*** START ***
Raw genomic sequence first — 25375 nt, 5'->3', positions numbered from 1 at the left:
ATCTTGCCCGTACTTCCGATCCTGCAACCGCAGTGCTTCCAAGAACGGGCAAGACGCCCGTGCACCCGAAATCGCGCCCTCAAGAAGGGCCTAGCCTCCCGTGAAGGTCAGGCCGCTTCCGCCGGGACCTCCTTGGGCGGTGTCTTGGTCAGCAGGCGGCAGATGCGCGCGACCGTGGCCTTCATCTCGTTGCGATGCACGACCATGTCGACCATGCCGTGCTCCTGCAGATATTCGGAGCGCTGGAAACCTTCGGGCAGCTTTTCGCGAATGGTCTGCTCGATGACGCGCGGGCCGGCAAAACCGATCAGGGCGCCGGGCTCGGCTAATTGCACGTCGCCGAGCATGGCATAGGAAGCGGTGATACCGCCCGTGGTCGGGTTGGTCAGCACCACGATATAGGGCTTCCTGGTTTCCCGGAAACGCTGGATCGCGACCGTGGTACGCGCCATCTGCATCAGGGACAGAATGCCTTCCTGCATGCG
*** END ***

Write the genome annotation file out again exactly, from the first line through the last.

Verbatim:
Raw genomic sequence first — 25375 nt, 5'->3', positions numbered from 1 at the left:
ATCTTGCCCGTACTTCCGATCCTGCAACCGCAGTGCTTCCAAGAACGGGCAAGACGCCCGTGCACCCGAAATCGCGCCCTCAAGAAGGGCCTAGCCTCCCGTGAAGGTCAGGCCGCTTCCGCCGGGACCTCCTTGGGCGGTGTCTTGGTCAGCAGGCGGCAGATGCGCGCGACCGTGGCCTTCATCTCGTTGCGATGCACGACCATGTCGACCATGCCGTGCTCCTGCAGATATTCGGAGCGCTGGAAACCTTCGGGCAGCTTTTCGCGAATGGTCTGCTCGATGACGCGCGGGCCGGCAAAACCGATCAGGGCGCCGGGCTCGGCTAATTGCACGTCGCCGAGCATGGCATAGGAAGCGGTGATACCGCCCGTGGTCGGGTTGGTCAGCACCACGATATAGGGCTTCCTGGTTTCCCGGAAACGCTGGATCGCGACCGTGGTACGCGCCATCTGCATCAGGGACAGAATGCCTTCCTGCATGCG